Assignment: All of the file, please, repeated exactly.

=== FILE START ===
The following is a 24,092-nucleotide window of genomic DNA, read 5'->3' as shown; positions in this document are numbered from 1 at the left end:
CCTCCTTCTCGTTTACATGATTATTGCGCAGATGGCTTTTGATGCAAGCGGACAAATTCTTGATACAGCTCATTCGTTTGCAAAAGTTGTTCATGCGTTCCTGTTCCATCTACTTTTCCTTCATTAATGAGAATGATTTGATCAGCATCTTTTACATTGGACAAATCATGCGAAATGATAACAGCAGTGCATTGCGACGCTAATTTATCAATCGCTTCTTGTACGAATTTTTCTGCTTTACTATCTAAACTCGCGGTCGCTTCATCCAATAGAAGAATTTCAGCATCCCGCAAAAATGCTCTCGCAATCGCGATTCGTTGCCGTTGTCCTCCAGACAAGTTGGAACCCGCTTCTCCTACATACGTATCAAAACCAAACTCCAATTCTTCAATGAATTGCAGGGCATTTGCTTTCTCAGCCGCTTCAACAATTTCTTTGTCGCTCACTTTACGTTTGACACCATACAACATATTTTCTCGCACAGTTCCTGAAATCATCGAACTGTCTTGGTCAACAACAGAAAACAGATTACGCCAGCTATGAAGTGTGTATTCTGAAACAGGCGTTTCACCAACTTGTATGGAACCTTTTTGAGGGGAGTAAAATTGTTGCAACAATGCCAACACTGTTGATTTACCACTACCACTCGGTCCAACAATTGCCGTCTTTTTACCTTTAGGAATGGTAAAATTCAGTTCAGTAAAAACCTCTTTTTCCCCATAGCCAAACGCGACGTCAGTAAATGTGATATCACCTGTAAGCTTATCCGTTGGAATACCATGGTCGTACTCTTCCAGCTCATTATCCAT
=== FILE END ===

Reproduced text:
The following is a 24,092-nucleotide window of genomic DNA, read 5'->3' as shown; positions in this document are numbered from 1 at the left end:
CCTCCTTCTCGTTTACATGATTATTGCGCAGATGGCTTTTGATGCAAGCGGACAAATTCTTGATACAGCTCATTCGTTTGCAAAAGTTGTTCATGCGTTCCTGTTCCATCTACTTTTCCTTCATTAATGAGAATGATTTGATCAGCATCTTTTACATTGGACAAATCATGCGAAATGATAACAGCAGTGCATTGCGACGCTAATTTATCAATCGCTTCTTGTACGAATTTTTCTGCTTTACTATCTAAACTCGCGGTCGCTTCATCCAATAGAAGAATTTCAGCATCCCGCAAAAATGCTCTCGCAATCGCGATTCGTTGCCGTTGTCCTCCAGACAAGTTGGAACCCGCTTCTCCTACATACGTATCAAAACCAAACTCCAATTCTTCAATGAATTGCAGGGCATTTGCTTTCTCAGCCGCTTCAACAATTTCTTTGTCGCTCACTTTACGTTTGACACCATACAACATATTTTCTCGCACAGTTCCTGAAATCATCGAACTGTCTTGGTCAACAACAGAAAACAGATTACGCCAGCTATGAAGTGTGTATTCTGAAACAGGCGTTTCACCAACTTGTATGGAACCTTTTTGAGGGGAGTAAAATTGTTGCAACAATGCCAACACTGTTGATTTACCACTACCACTCGGTCCAACAATTGCCGTCTTTTTACCTTTAGGAATGGTAAAATTCAGTTCAGTAAAAACCTCTTTTTCCCCATAGCCAAACGCGACGTCAGTAAATGTGATATCACCTGTAAGCTTATCCGTTGGAATACCATGGTCGTACTCTTCCAGCTCATTATCCAT